Description of Man with Cello

man with a Cello, 54 x 43, 2014

I have been asked a number of times recently to describe Man with Cello and the meaning behind the image.

I began with the idea of a man playing a cello.  The image would be vertical and primarily just him.  Once I created it, however, I was not excited about it and turned it into a horizontal image to allow for more negative space.  I found it too simple with too much open space for my taste, so I added the woman, which I built from two mannequins and a vintage hosiery ad.

I normally have an idea of both the concept and image when I begin.  In this case, however, once I left the idea of a man alone playing cello, nothing flowed into place.  With this void, I struggled more than I do with most of my pieces.  I finally had to just leave it alone for a few weeks.  When I came back to it I added the music and had a visual flash of them on the shore of a body of water.  Again I was stumped and left it for a few weeks.  When I came back to it fresh it was apparent that it is a dialogue.  The dialogue is between two people, and it is also the dialogue within each of them and with their environment.

This is reflected in the music, the push and pull of the No, No, No and the large YES, the rules in black and white, the softer cursive writing that is not quite clear, and, of course, two of the representatives of external communication, phone and TV.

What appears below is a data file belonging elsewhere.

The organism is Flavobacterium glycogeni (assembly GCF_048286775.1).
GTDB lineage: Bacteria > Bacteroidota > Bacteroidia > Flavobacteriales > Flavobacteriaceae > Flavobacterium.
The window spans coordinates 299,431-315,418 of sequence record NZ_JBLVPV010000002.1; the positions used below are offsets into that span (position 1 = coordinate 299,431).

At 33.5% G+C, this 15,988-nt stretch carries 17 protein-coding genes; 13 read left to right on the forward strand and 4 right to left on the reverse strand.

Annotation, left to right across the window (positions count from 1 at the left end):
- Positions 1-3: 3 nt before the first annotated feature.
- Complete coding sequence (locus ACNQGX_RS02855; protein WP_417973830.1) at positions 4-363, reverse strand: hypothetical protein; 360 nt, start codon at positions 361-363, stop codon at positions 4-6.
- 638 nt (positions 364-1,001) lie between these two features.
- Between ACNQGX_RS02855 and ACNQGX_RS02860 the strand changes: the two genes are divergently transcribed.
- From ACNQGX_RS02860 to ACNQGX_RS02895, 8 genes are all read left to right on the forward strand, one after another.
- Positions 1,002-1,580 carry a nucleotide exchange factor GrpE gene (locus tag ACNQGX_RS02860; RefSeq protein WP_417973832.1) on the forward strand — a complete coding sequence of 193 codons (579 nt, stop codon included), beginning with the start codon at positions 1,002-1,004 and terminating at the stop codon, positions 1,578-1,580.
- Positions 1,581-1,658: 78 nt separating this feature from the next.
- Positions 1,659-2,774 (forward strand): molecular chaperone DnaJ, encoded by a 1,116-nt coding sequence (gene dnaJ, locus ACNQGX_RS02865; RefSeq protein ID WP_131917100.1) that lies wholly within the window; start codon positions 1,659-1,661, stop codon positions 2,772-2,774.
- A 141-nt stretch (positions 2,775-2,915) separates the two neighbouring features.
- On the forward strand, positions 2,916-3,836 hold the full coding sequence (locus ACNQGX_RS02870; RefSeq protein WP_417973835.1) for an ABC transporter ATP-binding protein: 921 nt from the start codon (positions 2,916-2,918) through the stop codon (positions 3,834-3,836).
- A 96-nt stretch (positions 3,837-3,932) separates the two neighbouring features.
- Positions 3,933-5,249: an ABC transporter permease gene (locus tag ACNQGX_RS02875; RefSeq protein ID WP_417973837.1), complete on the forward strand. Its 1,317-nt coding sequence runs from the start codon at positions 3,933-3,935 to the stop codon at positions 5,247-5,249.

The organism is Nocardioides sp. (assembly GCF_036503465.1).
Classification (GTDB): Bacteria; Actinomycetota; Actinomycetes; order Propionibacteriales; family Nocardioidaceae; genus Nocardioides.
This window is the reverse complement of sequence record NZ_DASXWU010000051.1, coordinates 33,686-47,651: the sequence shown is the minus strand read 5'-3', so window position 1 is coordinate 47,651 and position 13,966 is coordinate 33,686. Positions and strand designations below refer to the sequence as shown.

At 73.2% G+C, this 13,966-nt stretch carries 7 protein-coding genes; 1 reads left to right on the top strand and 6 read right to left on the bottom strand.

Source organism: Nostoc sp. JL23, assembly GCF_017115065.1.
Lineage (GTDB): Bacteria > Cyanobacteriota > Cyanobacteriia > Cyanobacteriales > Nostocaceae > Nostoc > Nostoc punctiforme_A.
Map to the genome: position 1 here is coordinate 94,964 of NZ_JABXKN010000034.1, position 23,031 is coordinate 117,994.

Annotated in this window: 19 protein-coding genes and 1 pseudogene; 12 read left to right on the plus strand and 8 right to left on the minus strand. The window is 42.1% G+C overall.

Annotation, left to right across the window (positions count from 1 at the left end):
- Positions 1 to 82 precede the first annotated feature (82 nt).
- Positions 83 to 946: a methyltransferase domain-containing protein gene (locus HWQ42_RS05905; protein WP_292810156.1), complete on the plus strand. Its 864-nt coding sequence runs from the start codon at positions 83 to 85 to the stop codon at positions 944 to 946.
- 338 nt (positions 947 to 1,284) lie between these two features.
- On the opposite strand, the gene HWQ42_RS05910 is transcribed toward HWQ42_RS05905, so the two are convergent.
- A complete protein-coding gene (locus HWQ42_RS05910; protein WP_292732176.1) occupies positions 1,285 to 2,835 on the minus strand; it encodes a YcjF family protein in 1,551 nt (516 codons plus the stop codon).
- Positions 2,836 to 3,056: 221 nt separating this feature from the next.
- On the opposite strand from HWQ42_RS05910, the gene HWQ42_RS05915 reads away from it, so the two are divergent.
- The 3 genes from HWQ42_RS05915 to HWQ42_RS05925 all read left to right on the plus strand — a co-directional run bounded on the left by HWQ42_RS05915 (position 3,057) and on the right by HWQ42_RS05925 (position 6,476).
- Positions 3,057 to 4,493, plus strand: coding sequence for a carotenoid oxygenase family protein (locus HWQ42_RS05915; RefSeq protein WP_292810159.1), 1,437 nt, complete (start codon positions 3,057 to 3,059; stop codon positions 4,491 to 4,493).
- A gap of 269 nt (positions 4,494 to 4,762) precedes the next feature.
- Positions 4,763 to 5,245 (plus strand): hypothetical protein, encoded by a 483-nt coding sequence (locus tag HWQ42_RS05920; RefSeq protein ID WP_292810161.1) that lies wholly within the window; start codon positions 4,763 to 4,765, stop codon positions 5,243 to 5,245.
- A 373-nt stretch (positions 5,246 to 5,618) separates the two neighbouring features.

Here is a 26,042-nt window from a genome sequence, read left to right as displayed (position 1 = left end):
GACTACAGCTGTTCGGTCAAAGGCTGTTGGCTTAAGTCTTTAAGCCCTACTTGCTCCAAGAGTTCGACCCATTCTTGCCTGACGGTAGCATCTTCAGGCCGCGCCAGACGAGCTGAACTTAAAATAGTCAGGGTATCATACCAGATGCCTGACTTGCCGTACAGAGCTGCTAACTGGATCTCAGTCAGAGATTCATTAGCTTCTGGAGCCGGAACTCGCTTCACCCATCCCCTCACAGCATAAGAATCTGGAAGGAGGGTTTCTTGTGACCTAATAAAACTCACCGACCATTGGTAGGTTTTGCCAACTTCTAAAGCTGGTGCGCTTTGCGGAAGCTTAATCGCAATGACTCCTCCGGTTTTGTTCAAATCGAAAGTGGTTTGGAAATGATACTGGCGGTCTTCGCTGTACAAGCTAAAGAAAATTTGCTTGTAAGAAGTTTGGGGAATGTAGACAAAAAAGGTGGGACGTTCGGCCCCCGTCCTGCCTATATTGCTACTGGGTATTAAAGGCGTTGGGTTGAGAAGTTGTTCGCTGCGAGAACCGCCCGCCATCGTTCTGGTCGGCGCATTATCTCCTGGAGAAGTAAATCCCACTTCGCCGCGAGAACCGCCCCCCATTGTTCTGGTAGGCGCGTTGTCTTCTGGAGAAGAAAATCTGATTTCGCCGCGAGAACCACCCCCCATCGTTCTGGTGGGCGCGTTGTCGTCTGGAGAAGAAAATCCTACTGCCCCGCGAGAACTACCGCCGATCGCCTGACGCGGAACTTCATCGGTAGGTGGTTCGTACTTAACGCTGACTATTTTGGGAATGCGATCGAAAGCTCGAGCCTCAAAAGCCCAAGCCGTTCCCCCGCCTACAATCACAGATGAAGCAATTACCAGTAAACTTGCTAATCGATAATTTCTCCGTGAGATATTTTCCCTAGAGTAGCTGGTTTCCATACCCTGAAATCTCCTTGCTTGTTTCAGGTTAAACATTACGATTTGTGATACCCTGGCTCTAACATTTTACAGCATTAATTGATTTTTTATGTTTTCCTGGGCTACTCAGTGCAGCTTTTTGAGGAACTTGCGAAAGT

The writing in the bottom of the piece is a quote by English novelist Iris Murdoch which says that when you begin to acknowledge that people exist outside yourself (as real living beings, not as objects in your world) you are taking the first step away from narcissism.

The Chinese and English on the woman’s flesh is from a book titled Five Fold Happiness.  Since I have used bits and fragments, it is nonsensical, and is meant to be representative of luck, prosperity, longevity, happiness and wealth.

Now the dialogue is between the viewer and the piece.

 

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